IF Review


Rating: 2/5


My expectations for “IF’ weren’t high based on the trailers. But word of mouth surrounding the subject matter grew my interest. We follow a young girl named Bea, who recently lost her mother. She has been struggling since the tragedy, distancing herself from her father. But she begins to see whimsical creatures known as imaginary friends. She realizes they have been left behind from their real life friends who have grown up. Bea must help the IFs find new friends or reunite them with their grown up friends. Along the way she may rediscover her purpose. 


The potential for a rich, emotional story was possible for “IF”. There is a surprising amount of depth to the story, including themes about loss, trauma, and maintaining a youthful sense of optimism. The film highlights some challenging aspects of life that people go through, especially in Bea’s case. We see a young girl trying to figure life out after an unforeseen set of circumstances. How director John Krasinski ties in Bea’s experiences with the IFs by the end of the film was surprising and heartfelt. I really enjoyed that the film explored these big ideas, making an experience that younger viewers and adults can connect with. 

The two performances that impressed me the most were from young Cailey Fleming and John Krasinski. Fleming holds her own in a role that demands lots of complex emotions. She displays the right amount of joy when she needs to but also conveys a sense of lingering sadness. Credit to her acting abilities and the range she showcases. Krasinski also brings a nice sense of warmth to the film. His role is limited but his presence is important. He perfectly captures the essence of a father who is still coping with grief while handling his own struggles. He also displays an unending sense of optimism in the midst of a storm. These two performances are the heartbeat of the film.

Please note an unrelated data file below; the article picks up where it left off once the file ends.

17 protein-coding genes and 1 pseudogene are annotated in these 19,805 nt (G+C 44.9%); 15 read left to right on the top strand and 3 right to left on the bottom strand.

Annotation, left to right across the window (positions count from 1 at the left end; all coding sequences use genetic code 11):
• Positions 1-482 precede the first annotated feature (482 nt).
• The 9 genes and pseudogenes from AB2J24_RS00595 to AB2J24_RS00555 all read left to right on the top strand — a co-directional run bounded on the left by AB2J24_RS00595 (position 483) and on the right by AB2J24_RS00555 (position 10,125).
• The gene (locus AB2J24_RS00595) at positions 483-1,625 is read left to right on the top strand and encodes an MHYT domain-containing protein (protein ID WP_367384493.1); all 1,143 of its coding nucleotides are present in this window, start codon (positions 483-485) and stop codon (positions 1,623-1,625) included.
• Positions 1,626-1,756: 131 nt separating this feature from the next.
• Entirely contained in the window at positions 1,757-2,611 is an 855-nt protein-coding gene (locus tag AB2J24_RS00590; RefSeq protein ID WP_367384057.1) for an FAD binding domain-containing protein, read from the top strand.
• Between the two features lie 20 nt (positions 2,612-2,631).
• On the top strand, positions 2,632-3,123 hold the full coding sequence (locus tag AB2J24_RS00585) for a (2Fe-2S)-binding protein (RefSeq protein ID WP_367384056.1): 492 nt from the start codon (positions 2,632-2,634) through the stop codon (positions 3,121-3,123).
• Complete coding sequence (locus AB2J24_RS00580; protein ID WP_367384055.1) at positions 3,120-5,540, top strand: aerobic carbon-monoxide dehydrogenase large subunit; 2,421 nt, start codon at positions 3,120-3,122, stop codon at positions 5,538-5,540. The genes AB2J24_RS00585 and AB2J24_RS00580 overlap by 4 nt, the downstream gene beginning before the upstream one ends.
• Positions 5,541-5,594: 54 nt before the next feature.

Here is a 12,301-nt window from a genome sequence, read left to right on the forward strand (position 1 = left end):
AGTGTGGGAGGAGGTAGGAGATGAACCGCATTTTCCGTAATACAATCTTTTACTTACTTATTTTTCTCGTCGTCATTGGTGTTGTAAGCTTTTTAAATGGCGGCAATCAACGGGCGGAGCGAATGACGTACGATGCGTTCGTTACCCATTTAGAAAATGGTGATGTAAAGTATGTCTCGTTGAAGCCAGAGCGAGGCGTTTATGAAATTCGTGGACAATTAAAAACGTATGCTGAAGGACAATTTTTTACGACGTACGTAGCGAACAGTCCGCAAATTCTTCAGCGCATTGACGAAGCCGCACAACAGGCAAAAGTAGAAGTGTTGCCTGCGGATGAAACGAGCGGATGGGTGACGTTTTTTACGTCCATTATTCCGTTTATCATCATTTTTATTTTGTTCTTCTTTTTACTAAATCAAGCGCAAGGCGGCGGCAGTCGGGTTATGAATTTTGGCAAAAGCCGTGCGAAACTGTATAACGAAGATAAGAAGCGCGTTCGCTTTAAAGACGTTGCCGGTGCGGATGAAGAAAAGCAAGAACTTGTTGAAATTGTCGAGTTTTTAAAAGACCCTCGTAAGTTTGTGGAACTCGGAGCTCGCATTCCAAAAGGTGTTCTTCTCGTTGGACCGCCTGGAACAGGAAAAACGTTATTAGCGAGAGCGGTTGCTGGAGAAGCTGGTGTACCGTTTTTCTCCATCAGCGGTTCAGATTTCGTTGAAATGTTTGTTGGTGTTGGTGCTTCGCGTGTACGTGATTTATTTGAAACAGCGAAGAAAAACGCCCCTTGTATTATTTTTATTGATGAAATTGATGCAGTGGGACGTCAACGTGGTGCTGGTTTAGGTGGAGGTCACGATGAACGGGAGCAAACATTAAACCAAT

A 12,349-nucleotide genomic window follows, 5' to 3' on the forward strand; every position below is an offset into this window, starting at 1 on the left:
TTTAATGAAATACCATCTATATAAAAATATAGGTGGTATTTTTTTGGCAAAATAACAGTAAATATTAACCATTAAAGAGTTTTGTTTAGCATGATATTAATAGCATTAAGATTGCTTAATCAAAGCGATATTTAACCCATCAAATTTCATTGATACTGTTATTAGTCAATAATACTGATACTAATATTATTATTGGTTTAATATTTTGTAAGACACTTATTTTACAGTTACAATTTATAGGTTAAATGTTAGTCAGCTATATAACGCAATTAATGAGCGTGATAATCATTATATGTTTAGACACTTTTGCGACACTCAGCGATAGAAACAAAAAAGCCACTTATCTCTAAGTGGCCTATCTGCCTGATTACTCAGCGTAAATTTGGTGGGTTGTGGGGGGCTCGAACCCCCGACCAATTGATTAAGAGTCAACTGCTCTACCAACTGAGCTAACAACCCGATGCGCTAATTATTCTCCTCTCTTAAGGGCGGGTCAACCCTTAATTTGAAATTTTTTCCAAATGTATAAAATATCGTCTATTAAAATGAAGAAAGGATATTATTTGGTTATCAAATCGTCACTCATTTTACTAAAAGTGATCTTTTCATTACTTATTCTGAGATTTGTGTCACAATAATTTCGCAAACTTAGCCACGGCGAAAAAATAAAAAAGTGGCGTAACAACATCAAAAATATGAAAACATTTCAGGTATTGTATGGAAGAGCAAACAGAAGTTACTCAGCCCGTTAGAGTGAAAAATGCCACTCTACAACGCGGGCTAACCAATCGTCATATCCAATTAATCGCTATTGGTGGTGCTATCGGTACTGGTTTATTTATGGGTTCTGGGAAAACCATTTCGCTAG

“IF’ had such potential to be a great surprise. The template for a strong story was there, but the film really struggles with its narrative structure. There is so much going on that by the conclusion, none of the ideas were properly explored. From coping with trauma, the role IFs play with people, how everyone is intertwined, etc…every idea that’s presented is surface level. What’s also frustrating is that each theme is concluded with a half baked attempt to tug at the heartstrings. Since none of the ideas are explored properly, there is this obligatory notion to feel emotional by the end. It isn’t earned nor did it feel genuine. I’m disappointed because the film presents all of these ideas so well. By the end, the story was overstuffed to a fault. Such a bummer because the potential was there.

I also didn’t connect much with the IFs. None of them were very memorable when compared to other characters in similar movies. It seems like “Monsters Inc”, “Fosters Home for Imaginary Friends”, and other famous kids movies had blueprints that were used in this story. Unfortunately the film feels confused with what it wants to say. I could see both kids and adults being confused at what they’re supposed to take away with the message. I didn’t think the moments of uniting the IFs with new children or their previous friends to be very fulfilling either. The way each interaction unfolds was underwhelming. It’s strange too because there were so many big name voices used for the IFs but most were indistinguishable. Perhaps using some newer actors to keep the budget under control would have been a good idea. 


“IF” is a fascinating project. I see the ideas that were in place, wanting to craft a story that is more than it seems. But unfortunately the filmmakers couldn’t decide which ideas they wanted to focus on, creating a convoluted story full of half baked ideas. There are some impressive performances and deep ideas introduced, but none of them were fleshed out enough to be impactful. Adults and kids alike may be confused with this one. Regrettably, “IF” can’t use the inspiration from other films to create a story worth telling. If the ideas were presented with narrative structure that made sense the film would have been successful. This is a case of a missed opportunity. What a shame.